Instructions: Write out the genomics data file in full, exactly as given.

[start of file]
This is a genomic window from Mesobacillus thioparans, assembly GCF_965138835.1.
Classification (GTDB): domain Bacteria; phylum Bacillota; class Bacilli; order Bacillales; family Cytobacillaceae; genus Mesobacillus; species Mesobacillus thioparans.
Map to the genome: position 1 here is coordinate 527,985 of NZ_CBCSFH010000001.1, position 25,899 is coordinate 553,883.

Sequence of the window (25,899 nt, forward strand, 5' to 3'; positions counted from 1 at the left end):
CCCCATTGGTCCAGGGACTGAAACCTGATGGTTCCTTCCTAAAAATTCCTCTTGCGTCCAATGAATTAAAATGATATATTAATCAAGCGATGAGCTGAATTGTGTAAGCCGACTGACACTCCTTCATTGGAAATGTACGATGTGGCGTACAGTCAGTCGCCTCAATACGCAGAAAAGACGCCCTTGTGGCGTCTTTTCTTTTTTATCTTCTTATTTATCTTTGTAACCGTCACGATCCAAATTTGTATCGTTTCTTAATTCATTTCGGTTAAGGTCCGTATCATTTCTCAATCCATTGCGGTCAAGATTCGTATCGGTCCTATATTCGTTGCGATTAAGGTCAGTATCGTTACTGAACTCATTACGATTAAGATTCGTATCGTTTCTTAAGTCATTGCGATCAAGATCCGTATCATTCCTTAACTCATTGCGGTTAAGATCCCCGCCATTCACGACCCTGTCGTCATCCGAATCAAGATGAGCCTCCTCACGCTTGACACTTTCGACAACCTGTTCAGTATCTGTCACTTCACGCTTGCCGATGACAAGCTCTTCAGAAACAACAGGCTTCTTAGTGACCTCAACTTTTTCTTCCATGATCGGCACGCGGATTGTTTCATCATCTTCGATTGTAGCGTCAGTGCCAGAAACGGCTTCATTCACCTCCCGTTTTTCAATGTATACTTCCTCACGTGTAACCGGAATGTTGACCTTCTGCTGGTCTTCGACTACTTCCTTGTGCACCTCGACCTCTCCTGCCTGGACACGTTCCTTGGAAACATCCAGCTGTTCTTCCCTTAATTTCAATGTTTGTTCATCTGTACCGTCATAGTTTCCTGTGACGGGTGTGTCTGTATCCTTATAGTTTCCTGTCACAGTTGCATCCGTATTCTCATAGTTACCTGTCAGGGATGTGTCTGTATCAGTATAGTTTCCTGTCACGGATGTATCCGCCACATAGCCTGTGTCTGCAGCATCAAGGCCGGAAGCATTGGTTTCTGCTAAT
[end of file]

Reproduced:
This is a genomic window from Mesobacillus thioparans, assembly GCF_965138835.1.
Classification (GTDB): domain Bacteria; phylum Bacillota; class Bacilli; order Bacillales; family Cytobacillaceae; genus Mesobacillus; species Mesobacillus thioparans.
Map to the genome: position 1 here is coordinate 527,985 of NZ_CBCSFH010000001.1, position 25,899 is coordinate 553,883.

Sequence of the window (25,899 nt, forward strand, 5' to 3'; positions counted from 1 at the left end):
CCCCATTGGTCCAGGGACTGAAACCTGATGGTTCCTTCCTAAAAATTCCTCTTGCGTCCAATGAATTAAAATGATATATTAATCAAGCGATGAGCTGAATTGTGTAAGCCGACTGACACTCCTTCATTGGAAATGTACGATGTGGCGTACAGTCAGTCGCCTCAATACGCAGAAAAGACGCCCTTGTGGCGTCTTTTCTTTTTTATCTTCTTATTTATCTTTGTAACCGTCACGATCCAAATTTGTATCGTTTCTTAATTCATTTCGGTTAAGGTCCGTATCATTTCTCAATCCATTGCGGTCAAGATTCGTATCGGTCCTATATTCGTTGCGATTAAGGTCAGTATCGTTACTGAACTCATTACGATTAAGATTCGTATCGTTTCTTAAGTCATTGCGATCAAGATCCGTATCATTCCTTAACTCATTGCGGTTAAGATCCCCGCCATTCACGACCCTGTCGTCATCCGAATCAAGATGAGCCTCCTCACGCTTGACACTTTCGACAACCTGTTCAGTATCTGTCACTTCACGCTTGCCGATGACAAGCTCTTCAGAAACAACAGGCTTCTTAGTGACCTCAACTTTTTCTTCCATGATCGGCACGCGGATTGTTTCATCATCTTCGATTGTAGCGTCAGTGCCAGAAACGGCTTCATTCACCTCCCGTTTTTCAATGTATACTTCCTCACGTGTAACCGGAATGTTGACCTTCTGCTGGTCTTCGACTACTTCCTTGTGCACCTCGACCTCTCCTGCCTGGACACGTTCCTTGGAAACATCCAGCTGTTCTTCCCTTAATTTCAATGTTTGTTCATCTGTACCGTCATAGTTTCCTGTGACGGGTGTGTCTGTATCCTTATAGTTTCCTGTCACAGTTGCATCCGTATTCTCATAGTTACCTGTCAGGGATGTGTCTGTATCAGTATAGTTTCCTGTCACGGATGTATCCGCCACATAGCCTGTGTCTGCAGCATCAAGGCCGGAAGCATTGGTTTCTGCTAAT